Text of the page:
Landers cuts Brazil banks amid performance dip
BlackRock’s Will Landers has slashed his exposure to Brazilian banks amid a poor reporting season for the companies.
The manager of the £209.5m BlackRock Latin American investment trust remains overweight in Brazil overall. The nation accounts for more than 60 per cent of the portfolio.
However, in the past few months he has “significantly” reduced his holdings in its banking sector – which has proved to be a detractor from the trust’s performance in the past year.
“Banks in Brazil have seen some disappointment of earnings,” he said.
One such holding that has been reduced is Itaú Unibanco, which has dropped from 8.5 per cent of the portfolio earlier in the year to 4 per cent last week – lower than in the fund’s benchmark index.
The manager has also trimmed his position in Banco do Brasil, although he has transferred some of these funds into Bradesco, a banking and financial services company in Brazil.
The move comes amid a wider dip in performance on the trust. In the year to July 16 it recorded a loss of 16.7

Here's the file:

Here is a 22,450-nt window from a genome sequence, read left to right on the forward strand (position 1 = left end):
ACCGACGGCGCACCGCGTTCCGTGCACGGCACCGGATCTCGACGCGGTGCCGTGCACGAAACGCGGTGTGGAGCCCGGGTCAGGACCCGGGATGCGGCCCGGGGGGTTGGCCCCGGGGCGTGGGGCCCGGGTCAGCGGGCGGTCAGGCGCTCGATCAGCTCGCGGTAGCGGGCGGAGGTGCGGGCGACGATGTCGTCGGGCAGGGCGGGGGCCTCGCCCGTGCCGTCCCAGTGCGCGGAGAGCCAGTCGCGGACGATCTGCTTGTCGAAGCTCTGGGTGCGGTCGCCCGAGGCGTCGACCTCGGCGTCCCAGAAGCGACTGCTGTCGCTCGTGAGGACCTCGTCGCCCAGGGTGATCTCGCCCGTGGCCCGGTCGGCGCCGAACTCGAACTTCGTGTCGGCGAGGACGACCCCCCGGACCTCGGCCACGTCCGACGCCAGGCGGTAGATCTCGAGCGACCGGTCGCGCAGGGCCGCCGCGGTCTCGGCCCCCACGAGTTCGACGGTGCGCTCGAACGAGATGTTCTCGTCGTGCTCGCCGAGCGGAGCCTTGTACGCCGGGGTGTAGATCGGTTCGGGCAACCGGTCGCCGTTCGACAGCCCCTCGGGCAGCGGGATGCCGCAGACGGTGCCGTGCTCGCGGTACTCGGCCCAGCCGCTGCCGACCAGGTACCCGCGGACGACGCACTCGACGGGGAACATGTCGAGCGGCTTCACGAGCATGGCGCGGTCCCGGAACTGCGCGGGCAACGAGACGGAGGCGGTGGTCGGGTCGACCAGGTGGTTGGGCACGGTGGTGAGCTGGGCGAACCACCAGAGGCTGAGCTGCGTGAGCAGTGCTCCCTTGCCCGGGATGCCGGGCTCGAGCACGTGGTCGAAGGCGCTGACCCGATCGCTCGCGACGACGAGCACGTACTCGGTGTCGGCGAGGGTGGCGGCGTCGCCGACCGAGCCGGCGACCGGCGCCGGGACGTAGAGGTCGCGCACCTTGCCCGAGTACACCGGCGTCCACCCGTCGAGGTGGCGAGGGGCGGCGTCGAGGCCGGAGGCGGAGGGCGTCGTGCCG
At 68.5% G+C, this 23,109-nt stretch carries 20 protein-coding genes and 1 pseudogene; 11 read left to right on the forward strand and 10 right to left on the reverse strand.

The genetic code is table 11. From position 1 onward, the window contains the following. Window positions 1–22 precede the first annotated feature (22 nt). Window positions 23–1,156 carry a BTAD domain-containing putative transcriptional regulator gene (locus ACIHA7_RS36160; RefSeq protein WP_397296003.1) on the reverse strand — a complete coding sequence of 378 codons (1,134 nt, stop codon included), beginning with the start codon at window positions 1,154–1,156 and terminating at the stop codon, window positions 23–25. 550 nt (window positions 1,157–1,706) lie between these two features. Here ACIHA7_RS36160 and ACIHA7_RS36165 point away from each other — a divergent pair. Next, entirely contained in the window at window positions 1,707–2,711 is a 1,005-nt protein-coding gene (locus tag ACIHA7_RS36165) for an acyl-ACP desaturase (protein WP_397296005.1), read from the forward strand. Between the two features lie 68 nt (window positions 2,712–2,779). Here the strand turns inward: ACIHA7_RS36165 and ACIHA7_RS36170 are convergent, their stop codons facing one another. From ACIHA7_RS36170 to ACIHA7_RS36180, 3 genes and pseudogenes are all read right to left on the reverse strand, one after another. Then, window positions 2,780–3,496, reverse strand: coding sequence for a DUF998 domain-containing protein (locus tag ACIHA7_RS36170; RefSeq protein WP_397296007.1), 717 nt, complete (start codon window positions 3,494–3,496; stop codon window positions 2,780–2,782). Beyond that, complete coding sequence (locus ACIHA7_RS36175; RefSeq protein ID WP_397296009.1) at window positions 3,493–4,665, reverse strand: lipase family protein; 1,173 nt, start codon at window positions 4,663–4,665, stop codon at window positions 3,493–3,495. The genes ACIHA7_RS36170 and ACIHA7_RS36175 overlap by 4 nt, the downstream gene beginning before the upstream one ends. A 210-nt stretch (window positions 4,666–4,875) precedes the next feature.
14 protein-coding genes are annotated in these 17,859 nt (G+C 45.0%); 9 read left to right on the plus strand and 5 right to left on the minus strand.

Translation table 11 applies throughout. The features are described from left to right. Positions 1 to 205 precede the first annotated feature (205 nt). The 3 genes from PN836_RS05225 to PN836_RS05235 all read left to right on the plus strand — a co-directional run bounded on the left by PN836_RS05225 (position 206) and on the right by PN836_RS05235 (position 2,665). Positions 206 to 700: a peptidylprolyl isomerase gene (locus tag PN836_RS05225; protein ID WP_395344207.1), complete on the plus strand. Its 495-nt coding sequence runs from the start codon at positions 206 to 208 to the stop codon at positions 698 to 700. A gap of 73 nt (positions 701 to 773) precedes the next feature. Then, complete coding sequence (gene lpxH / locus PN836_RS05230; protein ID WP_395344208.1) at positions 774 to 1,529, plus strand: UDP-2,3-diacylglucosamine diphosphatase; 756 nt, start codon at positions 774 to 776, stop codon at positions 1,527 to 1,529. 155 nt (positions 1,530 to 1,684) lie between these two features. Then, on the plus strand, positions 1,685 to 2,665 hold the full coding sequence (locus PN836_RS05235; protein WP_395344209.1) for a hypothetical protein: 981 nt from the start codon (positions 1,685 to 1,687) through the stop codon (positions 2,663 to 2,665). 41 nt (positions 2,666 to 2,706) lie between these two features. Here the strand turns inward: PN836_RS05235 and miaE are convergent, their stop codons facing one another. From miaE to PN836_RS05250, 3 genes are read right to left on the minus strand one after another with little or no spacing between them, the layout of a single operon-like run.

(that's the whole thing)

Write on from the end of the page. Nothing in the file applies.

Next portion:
per cent, compared to its benchmark, the MSCI Emerging Markets Latin America index, which lost 12.6 per cent, according to Morningstar.
In June Mr Landers hired analyst Andrea Weinberg to the team, focusing on the commodity sector.
“The performance has not been brilliant so having a new person who has a re-energised voice is good for the team,” he said.
The team now has five analysts, with each covering 40 stocks compared to 50 before the appointment.
Elsewhere, the manager has also been playing the weakening of the dollar against the Brazilian currency, the real, in his portfolio.
“We like companies that have their revenues in dollars but their costs in real, because they benefit from the dollar’s weakness,” he said.
He has now positioned 6 per cent of the fund in stocks that may benefit from this theme. These include mining giant Vale, aircraft manufacturer Embraer and renewable energy company Cosan.
Economic growth in the world’s sixth-largest economy has started to slow, and Mr Landers said he was working on the assumption that Brazil would only see growth of 2 per cent this year.
This is in sharp contrast to 2010, when Brazil’s economy grew by 7.5 per cent.
This led Brazil’s central bank to cut its interest rate for the eighth time since August 2011 earlier this month, by 0.5 percentage points to 8 per cent.
“The problem [in Brazil’s growth] could have been bigger if they had not started cutting rates when they did,” he said.